Arnold looked quizzically at his aide-de-camp. 
 “He sent us some liquor and jewels," the young man muttered.
“Oh that,” Arnold snapped.
Franklin’s eyes bored into Arnold’s. “Aaron Gomez has been quite generous.”
Arnold glowered.
“I am afraid, Dr. Franklin,” Arnold said, dicing each word, “that the Jew’s ‘bounty’ will scarcely feed our soldiers for a week.”
Patrick sat straight in his chair.  His chattering legs bumped beneath the tabletop.
 Words forced their way through the barriers of his lips. “Dr. Franklin risked his life to get here,” Patrick lashed out, a sudden magnet for astonished stares. “Given his age and ill health it is remarkable that he is here at all. “
Charles Carroll flicked at Patrick a cautionary warning. Franklin, gazing downward, was having a grand time.
Arnold’s slid his eyes toward Patrick, eviscerating him..
 “A doctor ordered Dr. Franklin to turn around and recuperate in Philadelphia,” Patrick continued, his voice serrated. “But true to his fine character, Dr. Franklin braved on. He has devoted most of his life to serving out cause. Our common cause.”  
Arnold looked at Patrick, allowing a speck to shine. The harsh brash color draining from his face, the general looked at Franklin, then at each man individually, then bowed his head in shame.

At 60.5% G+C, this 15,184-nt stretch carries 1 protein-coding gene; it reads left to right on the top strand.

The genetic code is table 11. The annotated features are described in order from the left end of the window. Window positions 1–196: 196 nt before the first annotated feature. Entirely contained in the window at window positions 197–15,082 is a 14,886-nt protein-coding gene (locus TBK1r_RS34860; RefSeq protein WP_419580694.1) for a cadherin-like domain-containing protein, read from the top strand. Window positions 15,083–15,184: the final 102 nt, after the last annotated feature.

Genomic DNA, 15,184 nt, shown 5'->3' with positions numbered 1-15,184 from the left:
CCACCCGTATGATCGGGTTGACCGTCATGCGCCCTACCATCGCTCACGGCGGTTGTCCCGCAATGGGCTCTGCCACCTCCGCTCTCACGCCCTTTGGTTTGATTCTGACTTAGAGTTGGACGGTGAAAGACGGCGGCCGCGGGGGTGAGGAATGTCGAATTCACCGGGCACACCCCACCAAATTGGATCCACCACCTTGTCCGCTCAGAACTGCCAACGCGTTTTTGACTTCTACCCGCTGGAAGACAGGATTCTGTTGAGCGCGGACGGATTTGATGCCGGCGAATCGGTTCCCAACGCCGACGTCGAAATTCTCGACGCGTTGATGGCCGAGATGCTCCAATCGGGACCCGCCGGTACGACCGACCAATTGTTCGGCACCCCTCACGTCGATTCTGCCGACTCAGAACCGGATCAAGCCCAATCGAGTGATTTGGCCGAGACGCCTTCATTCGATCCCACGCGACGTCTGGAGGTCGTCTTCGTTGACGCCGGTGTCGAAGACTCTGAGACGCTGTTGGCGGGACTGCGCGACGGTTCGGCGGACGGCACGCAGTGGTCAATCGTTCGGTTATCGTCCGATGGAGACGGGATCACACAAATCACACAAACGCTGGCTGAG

“Please forgive my outburst, gentlemen,” Arnold said.
Color sputtered back into his face again. Patrick worried that the general’s calm was temporary, the eye of the storm, and would come flooding past the barriers again. Save for a cough, a clearing of a throat, the other men were silent. No man dared look at another, fearing perhaps that so much as an exchange of looks would ignite the general all over again.
But the storm had passed. Thunder faded in the distance. Pale sunlight poured through the dispersing clouds. What remained was the storm’s violent aftermath, fallen trees and shattered homes, leaves pasted to the ground, glistening with sorrow.
Arnold raised his chin. His face was calm, resigned.
 “Gentlemen,” he said, looking around the table, his eyes moist. “I am afraid that your journey has been in vain.”